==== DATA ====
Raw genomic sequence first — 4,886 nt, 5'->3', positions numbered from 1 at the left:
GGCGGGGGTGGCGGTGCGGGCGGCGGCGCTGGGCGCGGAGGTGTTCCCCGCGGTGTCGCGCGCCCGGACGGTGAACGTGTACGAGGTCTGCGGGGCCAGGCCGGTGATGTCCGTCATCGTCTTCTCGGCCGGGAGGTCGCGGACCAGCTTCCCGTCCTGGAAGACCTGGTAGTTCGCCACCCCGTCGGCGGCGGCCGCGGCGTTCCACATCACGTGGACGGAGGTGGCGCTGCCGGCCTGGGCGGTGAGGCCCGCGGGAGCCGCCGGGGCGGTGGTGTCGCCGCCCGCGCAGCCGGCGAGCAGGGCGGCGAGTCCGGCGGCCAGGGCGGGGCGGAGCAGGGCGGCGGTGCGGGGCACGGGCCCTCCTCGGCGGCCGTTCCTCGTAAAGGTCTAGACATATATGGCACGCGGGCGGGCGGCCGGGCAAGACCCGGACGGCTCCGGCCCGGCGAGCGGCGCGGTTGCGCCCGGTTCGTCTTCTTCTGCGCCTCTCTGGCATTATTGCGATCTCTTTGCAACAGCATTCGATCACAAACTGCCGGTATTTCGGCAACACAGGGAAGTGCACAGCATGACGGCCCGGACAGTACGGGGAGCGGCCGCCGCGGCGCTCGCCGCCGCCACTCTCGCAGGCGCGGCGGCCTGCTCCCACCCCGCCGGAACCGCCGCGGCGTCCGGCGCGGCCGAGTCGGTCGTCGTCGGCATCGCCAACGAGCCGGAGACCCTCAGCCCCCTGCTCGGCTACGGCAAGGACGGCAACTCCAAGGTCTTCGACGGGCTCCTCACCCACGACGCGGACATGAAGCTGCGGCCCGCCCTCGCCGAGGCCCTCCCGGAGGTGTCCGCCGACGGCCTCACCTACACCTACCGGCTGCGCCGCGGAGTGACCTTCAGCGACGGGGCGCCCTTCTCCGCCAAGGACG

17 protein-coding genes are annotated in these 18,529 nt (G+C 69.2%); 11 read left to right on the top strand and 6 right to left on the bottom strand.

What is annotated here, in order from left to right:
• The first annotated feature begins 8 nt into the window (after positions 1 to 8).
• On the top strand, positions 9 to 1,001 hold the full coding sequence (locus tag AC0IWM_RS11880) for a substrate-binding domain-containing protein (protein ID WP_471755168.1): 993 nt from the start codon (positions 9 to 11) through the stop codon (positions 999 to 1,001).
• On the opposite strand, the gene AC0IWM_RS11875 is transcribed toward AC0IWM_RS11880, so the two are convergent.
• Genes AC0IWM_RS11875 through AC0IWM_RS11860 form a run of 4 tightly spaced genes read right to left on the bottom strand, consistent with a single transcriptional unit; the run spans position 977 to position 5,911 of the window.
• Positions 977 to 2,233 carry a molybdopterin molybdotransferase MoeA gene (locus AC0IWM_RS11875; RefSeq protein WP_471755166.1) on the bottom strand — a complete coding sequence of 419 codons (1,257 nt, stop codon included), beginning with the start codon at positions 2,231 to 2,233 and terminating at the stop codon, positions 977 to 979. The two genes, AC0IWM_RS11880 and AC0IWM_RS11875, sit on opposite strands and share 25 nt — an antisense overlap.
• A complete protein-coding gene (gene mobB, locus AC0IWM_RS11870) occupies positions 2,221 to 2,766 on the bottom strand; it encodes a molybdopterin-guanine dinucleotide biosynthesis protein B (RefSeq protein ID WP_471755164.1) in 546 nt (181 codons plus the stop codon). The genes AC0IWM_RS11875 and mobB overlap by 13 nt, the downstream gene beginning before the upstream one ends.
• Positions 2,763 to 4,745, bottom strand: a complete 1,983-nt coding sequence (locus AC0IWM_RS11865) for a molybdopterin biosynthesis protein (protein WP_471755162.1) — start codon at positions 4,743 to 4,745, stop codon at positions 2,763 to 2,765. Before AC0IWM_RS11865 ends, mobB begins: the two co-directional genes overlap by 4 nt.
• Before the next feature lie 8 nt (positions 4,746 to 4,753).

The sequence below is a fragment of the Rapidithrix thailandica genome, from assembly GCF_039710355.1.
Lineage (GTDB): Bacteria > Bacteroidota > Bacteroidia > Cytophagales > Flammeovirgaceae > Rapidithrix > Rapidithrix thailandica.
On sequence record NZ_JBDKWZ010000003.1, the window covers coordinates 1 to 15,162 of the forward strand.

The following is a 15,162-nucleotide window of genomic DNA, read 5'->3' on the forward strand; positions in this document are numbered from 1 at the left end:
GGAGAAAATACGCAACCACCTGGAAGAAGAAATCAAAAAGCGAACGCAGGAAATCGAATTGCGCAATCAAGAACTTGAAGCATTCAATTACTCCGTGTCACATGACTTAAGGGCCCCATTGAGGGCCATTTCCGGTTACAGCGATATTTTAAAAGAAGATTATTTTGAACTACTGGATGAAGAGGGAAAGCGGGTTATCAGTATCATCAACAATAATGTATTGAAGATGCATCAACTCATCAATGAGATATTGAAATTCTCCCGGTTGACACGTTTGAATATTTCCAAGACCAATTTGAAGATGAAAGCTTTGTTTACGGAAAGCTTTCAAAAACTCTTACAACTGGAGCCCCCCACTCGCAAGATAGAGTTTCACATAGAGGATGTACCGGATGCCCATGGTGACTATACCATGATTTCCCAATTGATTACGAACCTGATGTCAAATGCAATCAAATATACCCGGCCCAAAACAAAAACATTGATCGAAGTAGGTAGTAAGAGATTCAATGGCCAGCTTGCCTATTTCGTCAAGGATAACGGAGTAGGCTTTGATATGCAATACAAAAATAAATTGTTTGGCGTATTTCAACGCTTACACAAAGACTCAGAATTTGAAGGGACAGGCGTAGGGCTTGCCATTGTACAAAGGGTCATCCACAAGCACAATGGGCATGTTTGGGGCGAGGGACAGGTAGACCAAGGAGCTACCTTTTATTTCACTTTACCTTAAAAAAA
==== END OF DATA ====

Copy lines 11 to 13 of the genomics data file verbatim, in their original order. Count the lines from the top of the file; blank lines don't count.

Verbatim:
• Positions 2,763 to 4,745, bottom strand: a complete 1,983-nt coding sequence (locus AC0IWM_RS11865) for a molybdopterin biosynthesis protein (protein WP_471755162.1) — start codon at positions 4,743 to 4,745, stop codon at positions 2,763 to 2,765. Before AC0IWM_RS11865 ends, mobB begins: the two co-directional genes overlap by 4 nt.
• Before the next feature lie 8 nt (positions 4,746 to 4,753).

The sequence below is a fragment of the Rapidithrix thailandica genome, from assembly GCF_039710355.1.